I think he's anemic for a number of reasons (early solids, probably too many solids, bad iron, probably evicted early etc)

But now he is. It actually think in this kind of case meat is an excellent choice if the family is not opposed. The iron in meat is more easily absorbed than in most other things.

i would have to agree. if they are opposed to meat, advise them to give the veg sources of iron with foods that are rich in vit C. iron from meat is heme iron which is readily absorbed. iron from veg sources is nonheme iron and is harder to absorb, but consuming it with vit C makes it easier.
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If they aren't opposed to feeding meat (ie vegetarians) then it should be fine. My girls were eating meat by 10 months and no issues.
I see nothing wrong with giving meat to a 10 month old as long as they're not vegetarian. LLL actually recommends that meat be early on a baby's introduction to solids, so does Dr. Sears IIRC. and if this counts for anything, DH is African, raised on basic, traditional foods, and his mom and everyone around them let infants suck on meat as one of the first things they got. (I follow quite a bit, but not all, of DH's ideas from what he remembers from home, much of it actually seems to make a lot of sense and jives with things I've read here.)

I remember giving DS small diced well cooked soft chicken at that age, also some things with ground beef cut up very small--he had either 4 or 6 teeth by then and was able to chew it. And DD has sucked on a piece of lamb a couple times. (yeah, she may seem young, but she launches herself toward what we have and cries if she doesn't get it--and I *do* offer nursing, she wants whatever WE have! She'd also be sitting up perfectly fine if she'd quit reaching for her toes while trying to do it LOL. and it's something she's had a couple times when she's seemed really interested, solids aren't even a daily experience for her yet.)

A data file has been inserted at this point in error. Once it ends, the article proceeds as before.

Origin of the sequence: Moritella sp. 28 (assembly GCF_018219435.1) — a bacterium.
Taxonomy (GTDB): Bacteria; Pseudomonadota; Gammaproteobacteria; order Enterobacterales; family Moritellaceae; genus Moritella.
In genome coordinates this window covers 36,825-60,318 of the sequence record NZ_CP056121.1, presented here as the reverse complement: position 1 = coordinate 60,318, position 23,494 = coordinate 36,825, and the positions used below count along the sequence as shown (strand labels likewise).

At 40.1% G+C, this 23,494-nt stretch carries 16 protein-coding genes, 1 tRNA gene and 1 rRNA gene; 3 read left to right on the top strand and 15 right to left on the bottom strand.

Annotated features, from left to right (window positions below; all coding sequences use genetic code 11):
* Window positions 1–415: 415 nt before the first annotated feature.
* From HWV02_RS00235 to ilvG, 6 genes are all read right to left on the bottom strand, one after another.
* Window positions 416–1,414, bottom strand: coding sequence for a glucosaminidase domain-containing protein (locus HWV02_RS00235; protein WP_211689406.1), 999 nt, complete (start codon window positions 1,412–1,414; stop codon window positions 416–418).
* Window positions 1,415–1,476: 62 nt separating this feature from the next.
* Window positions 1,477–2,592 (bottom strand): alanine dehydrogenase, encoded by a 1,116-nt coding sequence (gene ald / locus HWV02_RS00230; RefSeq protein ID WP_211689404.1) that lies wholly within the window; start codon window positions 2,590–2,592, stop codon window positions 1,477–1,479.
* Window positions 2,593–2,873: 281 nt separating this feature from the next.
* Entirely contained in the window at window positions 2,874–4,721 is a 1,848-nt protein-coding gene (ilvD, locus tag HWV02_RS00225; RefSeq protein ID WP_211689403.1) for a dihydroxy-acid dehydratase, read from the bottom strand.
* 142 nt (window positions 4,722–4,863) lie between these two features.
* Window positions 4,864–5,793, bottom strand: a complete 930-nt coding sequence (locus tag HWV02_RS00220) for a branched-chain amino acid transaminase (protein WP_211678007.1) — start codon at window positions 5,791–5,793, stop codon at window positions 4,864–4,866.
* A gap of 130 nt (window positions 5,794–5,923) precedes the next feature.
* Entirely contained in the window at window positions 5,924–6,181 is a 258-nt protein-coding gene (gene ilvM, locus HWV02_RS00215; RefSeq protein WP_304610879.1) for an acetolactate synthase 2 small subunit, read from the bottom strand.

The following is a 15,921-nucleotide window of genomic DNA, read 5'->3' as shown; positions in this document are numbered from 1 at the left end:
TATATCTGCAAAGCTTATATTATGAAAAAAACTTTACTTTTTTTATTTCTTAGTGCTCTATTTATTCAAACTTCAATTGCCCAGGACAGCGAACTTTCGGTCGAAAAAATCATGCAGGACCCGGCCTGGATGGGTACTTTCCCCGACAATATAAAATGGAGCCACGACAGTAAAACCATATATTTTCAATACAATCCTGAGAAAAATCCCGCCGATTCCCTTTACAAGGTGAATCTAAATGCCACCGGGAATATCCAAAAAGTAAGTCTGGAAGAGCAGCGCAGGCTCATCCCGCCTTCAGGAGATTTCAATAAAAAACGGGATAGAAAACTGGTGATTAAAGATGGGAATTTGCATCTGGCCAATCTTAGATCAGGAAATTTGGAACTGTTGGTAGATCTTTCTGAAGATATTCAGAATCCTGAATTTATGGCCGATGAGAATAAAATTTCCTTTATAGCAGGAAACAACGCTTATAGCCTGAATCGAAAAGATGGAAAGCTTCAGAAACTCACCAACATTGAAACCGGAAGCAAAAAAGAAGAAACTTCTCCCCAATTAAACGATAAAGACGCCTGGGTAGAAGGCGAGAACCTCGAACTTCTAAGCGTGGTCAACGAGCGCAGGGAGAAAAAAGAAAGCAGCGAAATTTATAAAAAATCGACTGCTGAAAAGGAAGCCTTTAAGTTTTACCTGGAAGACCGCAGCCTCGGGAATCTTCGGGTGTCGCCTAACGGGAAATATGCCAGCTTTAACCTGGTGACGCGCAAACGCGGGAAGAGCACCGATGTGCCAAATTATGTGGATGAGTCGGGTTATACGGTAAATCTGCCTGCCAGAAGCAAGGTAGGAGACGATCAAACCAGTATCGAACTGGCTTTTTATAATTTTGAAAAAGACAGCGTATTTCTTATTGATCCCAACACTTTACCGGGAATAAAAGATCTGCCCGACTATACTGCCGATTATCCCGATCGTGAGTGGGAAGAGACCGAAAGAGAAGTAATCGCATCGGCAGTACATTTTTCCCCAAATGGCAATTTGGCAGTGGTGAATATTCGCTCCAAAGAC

so I say go for it if they're not veg. also I second the beans--ds liked beans a lot at that age, I gave him black beans, I think he was a bit older before I gave him non-spicy chili though because of the tomatoes. Spinach is obvious too, in things or plain, though I won't eat it cooked plain LOL.
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Why not eggs as well?
They might also want to consider eliminating gluten and dairy from his diet for a while...not growing well can be a sign of gluten intolerance and a chronic runny nose can be a sign of dairy intolerance. I believe food intolerances can contribute to anemia as well.
I've heard not to give babies cereal with milk that the iron binds and doesn't get digested. I would give the baby some salmon and mashed turkey. I don't think there is anything wrong with giving a baby that age (especially if they aren't bfing) some meat.
The iron in cereal is poorly absorbed because of the grain (and because of the type of iron they fortify with). Cow milk-based formula won't help with that either. (Also I agree with caedmyn about gluten and dairy intolerances.)